- Exceptions: If a player is certain his ball can’t be found because it was either moved by an outside agency (e.g., someone picked it up), or came to rest in an obstruction, an abnormal ground condition or a water hazard, he proceeds under whichever rule applies to the situation.
- Penalties for violating Rule 27-1: Match play – loss of hole. Stroke play – two strokes.
- Example: Leonard slices his tee shot toward the right-hand boundary on the fourth hole. He’s not sure if it stayed in or went out of bounds, so he re-tees and plays a provisional into the fairway. He then spots his original ball out of bounds and must proceed with the provisional. He lies three in the fairway – the provisional shot from the tee was his second swing, plus a one-stroke penalty, making it his third shot.
Golf Rule 27, Ball Lost or Out of Bounds; Provisional Ball – Simplified Version
27-1. If a ball is lost, hit out of bounds or not found within five minutes of starting a search, the stroke-and-distance penalty applies. The player takes one penalty stroke and plays another shot from as close as possible to the spot of the previous shot. If the shot was played from the tee, the player can re-tee. Otherwise, a ball must be dropped according to Rule 20-5.
27-2. If a player thinks his ball might be lost or out of bounds, he can play a provisional ball from the same spot as the previous shot. He must declare that he’s hitting a provisional before searching for the first ball.
After hitting a provisional, the player can keep playing that ball until he gets to the place where his original ball is believed to be. If he hits the provisional from there, it becomes the ball in play and the player adds one stroke (per the stroke-and-distance penalty).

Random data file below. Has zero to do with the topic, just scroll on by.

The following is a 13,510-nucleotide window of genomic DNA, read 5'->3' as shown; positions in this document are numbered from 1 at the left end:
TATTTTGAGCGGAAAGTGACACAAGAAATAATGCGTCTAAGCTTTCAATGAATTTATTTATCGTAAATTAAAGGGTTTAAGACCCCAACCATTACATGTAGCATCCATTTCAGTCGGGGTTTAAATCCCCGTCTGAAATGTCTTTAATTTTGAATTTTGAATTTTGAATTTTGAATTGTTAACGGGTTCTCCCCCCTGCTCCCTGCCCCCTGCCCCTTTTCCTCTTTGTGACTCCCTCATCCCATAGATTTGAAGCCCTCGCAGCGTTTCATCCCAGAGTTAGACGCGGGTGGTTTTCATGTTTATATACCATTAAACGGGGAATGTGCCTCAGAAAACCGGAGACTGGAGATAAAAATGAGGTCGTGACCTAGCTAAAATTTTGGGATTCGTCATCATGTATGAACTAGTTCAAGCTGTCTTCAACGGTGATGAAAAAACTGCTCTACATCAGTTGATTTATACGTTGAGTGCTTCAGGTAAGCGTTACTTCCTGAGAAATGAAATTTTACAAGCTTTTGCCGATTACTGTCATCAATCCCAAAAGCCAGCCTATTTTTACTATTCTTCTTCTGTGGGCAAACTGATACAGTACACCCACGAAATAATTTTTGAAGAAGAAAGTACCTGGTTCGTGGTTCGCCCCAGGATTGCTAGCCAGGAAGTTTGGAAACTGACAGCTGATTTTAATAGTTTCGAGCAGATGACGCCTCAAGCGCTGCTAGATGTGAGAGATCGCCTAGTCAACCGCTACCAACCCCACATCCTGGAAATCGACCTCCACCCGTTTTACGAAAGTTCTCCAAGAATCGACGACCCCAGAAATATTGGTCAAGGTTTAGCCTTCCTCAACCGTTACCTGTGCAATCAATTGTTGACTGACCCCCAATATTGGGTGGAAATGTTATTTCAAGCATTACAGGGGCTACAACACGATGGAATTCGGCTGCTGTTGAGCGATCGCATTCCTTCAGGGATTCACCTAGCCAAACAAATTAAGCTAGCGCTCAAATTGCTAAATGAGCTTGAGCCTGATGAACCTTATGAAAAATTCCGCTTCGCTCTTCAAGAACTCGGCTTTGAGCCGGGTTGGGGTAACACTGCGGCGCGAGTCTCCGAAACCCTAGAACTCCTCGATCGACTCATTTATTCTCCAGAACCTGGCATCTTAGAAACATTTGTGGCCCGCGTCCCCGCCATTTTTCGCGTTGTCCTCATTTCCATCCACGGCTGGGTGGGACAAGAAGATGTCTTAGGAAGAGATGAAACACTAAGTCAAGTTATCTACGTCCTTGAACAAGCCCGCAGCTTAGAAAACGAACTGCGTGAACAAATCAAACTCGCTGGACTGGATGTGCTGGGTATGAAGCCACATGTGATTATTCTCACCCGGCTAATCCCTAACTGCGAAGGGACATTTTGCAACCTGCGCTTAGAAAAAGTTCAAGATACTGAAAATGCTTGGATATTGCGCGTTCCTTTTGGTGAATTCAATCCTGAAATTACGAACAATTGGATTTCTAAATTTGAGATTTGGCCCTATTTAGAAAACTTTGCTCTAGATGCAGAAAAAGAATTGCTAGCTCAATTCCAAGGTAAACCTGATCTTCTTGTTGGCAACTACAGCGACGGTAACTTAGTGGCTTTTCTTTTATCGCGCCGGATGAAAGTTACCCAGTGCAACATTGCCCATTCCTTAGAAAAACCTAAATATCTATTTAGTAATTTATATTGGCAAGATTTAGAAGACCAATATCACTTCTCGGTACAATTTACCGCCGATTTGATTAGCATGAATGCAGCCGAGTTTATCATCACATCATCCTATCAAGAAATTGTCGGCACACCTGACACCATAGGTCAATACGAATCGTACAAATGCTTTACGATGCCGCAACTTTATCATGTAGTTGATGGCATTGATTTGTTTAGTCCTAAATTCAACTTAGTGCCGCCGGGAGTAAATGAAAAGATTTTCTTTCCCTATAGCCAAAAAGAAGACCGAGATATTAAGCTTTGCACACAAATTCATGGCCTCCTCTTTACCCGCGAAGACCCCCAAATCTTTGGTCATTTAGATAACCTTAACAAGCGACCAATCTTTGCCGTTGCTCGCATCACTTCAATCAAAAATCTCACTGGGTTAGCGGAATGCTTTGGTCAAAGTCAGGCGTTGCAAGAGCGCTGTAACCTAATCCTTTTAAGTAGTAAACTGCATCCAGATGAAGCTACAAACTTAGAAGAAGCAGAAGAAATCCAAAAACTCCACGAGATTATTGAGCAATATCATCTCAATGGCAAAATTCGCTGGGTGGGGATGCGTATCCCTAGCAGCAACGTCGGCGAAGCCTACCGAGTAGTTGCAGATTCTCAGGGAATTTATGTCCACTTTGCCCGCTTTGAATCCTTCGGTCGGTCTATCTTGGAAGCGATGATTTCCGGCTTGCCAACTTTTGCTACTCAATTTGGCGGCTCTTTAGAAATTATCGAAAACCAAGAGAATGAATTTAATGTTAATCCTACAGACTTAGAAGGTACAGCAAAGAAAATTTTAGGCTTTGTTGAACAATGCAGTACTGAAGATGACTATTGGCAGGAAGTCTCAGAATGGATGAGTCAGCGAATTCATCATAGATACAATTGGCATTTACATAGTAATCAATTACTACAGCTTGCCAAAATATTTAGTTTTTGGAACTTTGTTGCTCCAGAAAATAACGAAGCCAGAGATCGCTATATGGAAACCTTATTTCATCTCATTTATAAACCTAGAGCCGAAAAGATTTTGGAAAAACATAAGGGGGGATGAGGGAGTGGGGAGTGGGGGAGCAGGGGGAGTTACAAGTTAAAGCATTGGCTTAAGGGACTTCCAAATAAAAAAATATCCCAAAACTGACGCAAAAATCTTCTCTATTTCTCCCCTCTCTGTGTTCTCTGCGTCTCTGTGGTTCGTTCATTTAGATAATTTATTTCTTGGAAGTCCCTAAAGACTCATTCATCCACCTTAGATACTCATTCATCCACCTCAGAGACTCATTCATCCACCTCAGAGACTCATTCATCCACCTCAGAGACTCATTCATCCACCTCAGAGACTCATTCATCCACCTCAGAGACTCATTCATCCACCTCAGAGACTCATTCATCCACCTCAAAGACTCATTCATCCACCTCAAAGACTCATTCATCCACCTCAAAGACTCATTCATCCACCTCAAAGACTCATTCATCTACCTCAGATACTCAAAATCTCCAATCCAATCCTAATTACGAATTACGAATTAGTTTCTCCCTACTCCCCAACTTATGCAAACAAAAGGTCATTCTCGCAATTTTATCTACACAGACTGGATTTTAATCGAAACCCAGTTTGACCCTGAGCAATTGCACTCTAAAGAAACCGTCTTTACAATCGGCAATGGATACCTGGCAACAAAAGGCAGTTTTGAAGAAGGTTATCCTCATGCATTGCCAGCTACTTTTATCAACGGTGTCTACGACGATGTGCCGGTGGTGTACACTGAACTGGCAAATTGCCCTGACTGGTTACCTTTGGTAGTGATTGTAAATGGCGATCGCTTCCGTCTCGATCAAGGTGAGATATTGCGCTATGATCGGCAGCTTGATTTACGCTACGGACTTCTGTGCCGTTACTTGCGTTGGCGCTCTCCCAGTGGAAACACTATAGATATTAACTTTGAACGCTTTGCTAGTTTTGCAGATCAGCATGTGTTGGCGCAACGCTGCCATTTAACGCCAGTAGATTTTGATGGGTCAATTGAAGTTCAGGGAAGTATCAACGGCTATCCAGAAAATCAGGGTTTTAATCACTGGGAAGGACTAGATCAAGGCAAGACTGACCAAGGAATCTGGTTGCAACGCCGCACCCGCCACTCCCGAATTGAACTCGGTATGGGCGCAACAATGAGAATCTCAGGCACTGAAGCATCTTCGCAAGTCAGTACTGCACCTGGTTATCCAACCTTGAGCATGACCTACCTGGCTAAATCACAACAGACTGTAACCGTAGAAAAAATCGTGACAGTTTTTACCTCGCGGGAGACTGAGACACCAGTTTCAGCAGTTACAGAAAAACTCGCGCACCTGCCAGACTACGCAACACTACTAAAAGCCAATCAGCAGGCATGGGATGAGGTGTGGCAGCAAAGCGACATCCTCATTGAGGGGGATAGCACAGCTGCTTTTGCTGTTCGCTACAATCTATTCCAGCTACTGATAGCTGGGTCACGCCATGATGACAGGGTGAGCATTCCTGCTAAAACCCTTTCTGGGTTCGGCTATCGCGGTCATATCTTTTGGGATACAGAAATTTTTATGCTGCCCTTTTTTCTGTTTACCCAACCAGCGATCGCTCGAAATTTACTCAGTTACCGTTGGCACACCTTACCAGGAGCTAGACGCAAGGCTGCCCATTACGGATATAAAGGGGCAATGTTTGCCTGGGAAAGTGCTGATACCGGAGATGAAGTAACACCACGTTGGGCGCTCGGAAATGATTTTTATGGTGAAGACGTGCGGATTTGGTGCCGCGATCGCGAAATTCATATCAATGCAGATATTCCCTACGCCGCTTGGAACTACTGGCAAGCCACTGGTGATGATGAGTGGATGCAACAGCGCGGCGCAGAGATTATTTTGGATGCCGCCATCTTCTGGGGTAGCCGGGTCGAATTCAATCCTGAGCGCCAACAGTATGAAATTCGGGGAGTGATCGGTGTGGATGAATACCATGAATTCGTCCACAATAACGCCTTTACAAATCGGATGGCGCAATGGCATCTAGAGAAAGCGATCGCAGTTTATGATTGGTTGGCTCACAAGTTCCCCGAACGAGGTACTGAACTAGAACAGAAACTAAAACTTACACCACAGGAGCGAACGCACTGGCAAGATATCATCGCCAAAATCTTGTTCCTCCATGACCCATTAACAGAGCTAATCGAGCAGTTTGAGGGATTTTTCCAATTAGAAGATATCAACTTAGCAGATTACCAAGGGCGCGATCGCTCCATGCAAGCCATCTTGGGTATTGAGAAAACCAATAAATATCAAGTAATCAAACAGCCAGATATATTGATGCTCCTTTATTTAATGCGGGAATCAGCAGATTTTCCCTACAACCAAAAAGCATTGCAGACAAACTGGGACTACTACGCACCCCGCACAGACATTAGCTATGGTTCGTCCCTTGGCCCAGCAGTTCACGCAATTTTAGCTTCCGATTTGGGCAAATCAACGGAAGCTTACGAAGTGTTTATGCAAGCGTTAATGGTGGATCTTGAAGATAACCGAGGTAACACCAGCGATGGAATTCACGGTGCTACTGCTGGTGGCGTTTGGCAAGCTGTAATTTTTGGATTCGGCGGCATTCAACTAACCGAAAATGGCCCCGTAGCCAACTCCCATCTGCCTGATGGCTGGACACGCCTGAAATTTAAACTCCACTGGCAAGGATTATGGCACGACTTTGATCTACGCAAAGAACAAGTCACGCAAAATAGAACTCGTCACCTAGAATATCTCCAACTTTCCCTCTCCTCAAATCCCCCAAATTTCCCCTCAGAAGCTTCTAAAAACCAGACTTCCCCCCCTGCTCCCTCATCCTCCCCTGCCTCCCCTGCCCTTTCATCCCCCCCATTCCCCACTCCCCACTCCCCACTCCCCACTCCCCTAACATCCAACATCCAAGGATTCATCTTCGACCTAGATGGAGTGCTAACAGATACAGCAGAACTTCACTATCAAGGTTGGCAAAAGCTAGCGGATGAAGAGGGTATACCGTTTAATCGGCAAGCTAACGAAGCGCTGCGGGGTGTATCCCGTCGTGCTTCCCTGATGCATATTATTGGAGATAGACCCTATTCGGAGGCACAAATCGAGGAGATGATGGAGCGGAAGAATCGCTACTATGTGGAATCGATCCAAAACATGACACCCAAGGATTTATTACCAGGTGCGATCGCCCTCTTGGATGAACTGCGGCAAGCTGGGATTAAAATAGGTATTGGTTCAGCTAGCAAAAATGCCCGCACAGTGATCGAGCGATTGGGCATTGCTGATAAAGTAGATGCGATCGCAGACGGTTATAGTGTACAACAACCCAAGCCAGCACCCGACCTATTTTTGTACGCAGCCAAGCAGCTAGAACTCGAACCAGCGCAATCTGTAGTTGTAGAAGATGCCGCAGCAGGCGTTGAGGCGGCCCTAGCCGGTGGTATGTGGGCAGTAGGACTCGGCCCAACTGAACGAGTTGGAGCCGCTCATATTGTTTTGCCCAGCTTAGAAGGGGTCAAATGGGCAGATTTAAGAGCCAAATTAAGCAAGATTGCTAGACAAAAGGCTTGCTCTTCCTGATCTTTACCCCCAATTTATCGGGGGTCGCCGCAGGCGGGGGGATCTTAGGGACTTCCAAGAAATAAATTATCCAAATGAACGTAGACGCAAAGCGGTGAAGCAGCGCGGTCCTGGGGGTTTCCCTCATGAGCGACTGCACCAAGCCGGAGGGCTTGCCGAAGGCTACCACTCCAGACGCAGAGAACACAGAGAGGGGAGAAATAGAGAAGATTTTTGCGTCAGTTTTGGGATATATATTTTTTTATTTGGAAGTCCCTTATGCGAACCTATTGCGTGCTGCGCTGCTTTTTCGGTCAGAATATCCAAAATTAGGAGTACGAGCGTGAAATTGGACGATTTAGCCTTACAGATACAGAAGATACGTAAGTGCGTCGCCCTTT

If the original ball is found out of bounds, or not found at all within five minutes, the provisional becomes the ball in play and a penalty stroke is added.
If the player finds his original ball in bounds, he continues playing with the original ball, not the provisional.
27-1. Stroke And Distance; Ball Out Of Bounds; Ball Not Found Within Five Minutes
a. Proceeding Under Stroke and Distance
At any time, a player may, under penalty of one stroke, play a ball as nearly as possible at the spot from which the original ball was last played (see Rule 20-5), i.e., proceed under penalty of stroke and distance.
Except as otherwise provided in the Rules, if a player makes a stroke at a ball from the spot at which the original ball was last played, he is deemed to have proceeded under penalty of stroke and distance.
b. Ball Out of Bounds
If a ball is out of bounds, the player must play a ball, under penalty of one stroke, as nearly as possible at the spot from which the original ball was last played (see Rule 20-5).
c. Ball Not Found Within Five Minutes
If a ball is lost as a result of not being found or identified as his by the player within five minutes after the player’s side or his or their caddies have begun to search for it, the player must play a ball, under penalty of one stroke, as nearly as possible at the spot from which the original ball was last played (see Rule 20-5).
27-2. Provisional Ball
If a ball may be lost outside a water hazard or may be out of bounds, to save time the player may play another ball provisionally in accordance with Rule 27-1. The player must inform his opponent in match play or his marker or a fellow-competitor in stroke play that he intends to play a provisional ball, and he must play it before he or his partner goes forward to search for the original ball.
If he fails to do so and plays another ball, that ball is not a provisional ball and becomes the ball in playunder penalty of stroke and distance (Rule 27-1); the original ball is lost.
(Order of play from teeing ground – see Rule 10-3)
b. When Provisional Ball Becomes Ball in Play
The player may play a provisional ball until he reaches the place where the original ball is likely to be. If he makes a stroke with the provisional ball from the place where the original ball is likely to be or from a point nearer the hole than that place, the original ball is lost and the provisional ball becomes the ball in playunder penalty of stroke and distance (Rule 27-1).
If the original ball is lost outside a water hazard or is out of bounds, the provisional ball becomes the ball in play, under penalty of stroke and distance (Rule 27-1).
c. When Provisional Ball to be Abandoned
If the original ball is neither lost nor out of bounds, the player must abandon the provisional ball and continue playing the original ball. If it is known or virtually certain that the original ball is in a water hazard, the player may proceed in accordance with Rule 26-1. In either situation, if the player makes any further strokes at the provisional ball, he is playing a wrong ball and the provisions of Rule 15-3 apply.